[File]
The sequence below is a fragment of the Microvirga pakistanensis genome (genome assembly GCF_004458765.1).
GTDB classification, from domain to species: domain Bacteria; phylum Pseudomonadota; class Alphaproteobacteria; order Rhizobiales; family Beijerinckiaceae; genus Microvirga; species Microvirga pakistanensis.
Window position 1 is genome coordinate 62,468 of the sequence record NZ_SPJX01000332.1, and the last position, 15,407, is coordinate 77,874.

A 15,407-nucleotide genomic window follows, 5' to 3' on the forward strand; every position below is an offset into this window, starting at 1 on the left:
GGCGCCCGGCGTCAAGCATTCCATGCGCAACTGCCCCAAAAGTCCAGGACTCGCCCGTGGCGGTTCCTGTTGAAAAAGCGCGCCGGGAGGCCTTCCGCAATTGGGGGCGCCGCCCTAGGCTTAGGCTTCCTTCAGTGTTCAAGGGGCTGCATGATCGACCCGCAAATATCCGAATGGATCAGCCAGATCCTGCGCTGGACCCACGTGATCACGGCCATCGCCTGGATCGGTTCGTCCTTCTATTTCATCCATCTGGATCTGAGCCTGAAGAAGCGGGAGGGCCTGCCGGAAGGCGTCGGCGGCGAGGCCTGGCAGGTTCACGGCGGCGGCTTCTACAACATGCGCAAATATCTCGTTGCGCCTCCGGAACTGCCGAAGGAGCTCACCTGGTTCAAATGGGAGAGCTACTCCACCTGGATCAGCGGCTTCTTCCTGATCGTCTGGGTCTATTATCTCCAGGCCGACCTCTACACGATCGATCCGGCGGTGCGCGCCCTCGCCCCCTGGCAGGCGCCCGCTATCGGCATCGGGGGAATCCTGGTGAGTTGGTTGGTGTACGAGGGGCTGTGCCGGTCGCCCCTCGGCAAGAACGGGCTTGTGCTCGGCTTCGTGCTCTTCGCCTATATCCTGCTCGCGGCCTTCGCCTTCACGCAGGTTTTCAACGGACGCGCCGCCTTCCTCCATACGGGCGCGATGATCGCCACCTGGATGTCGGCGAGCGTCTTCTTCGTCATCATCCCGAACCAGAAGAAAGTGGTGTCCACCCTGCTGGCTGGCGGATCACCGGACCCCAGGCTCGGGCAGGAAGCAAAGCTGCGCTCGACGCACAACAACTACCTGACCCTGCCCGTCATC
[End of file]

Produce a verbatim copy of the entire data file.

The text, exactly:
The sequence below is a fragment of the Microvirga pakistanensis genome (genome assembly GCF_004458765.1).
GTDB classification, from domain to species: domain Bacteria; phylum Pseudomonadota; class Alphaproteobacteria; order Rhizobiales; family Beijerinckiaceae; genus Microvirga; species Microvirga pakistanensis.
Window position 1 is genome coordinate 62,468 of the sequence record NZ_SPJX01000332.1, and the last position, 15,407, is coordinate 77,874.

A 15,407-nucleotide genomic window follows, 5' to 3' on the forward strand; every position below is an offset into this window, starting at 1 on the left:
GGCGCCCGGCGTCAAGCATTCCATGCGCAACTGCCCCAAAAGTCCAGGACTCGCCCGTGGCGGTTCCTGTTGAAAAAGCGCGCCGGGAGGCCTTCCGCAATTGGGGGCGCCGCCCTAGGCTTAGGCTTCCTTCAGTGTTCAAGGGGCTGCATGATCGACCCGCAAATATCCGAATGGATCAGCCAGATCCTGCGCTGGACCCACGTGATCACGGCCATCGCCTGGATCGGTTCGTCCTTCTATTTCATCCATCTGGATCTGAGCCTGAAGAAGCGGGAGGGCCTGCCGGAAGGCGTCGGCGGCGAGGCCTGGCAGGTTCACGGCGGCGGCTTCTACAACATGCGCAAATATCTCGTTGCGCCTCCGGAACTGCCGAAGGAGCTCACCTGGTTCAAATGGGAGAGCTACTCCACCTGGATCAGCGGCTTCTTCCTGATCGTCTGGGTCTATTATCTCCAGGCCGACCTCTACACGATCGATCCGGCGGTGCGCGCCCTCGCCCCCTGGCAGGCGCCCGCTATCGGCATCGGGGGAATCCTGGTGAGTTGGTTGGTGTACGAGGGGCTGTGCCGGTCGCCCCTCGGCAAGAACGGGCTTGTGCTCGGCTTCGTGCTCTTCGCCTATATCCTGCTCGCGGCCTTCGCCTTCACGCAGGTTTTCAACGGACGCGCCGCCTTCCTCCATACGGGCGCGATGATCGCCACCTGGATGTCGGCGAGCGTCTTCTTCGTCATCATCCCGAACCAGAAGAAAGTGGTGTCCACCCTGCTGGCTGGCGGATCACCGGACCCCAGGCTCGGGCAGGAAGCAAAGCTGCGCTCGACGCACAACAACTACCTGACCCTGCCCGTCATC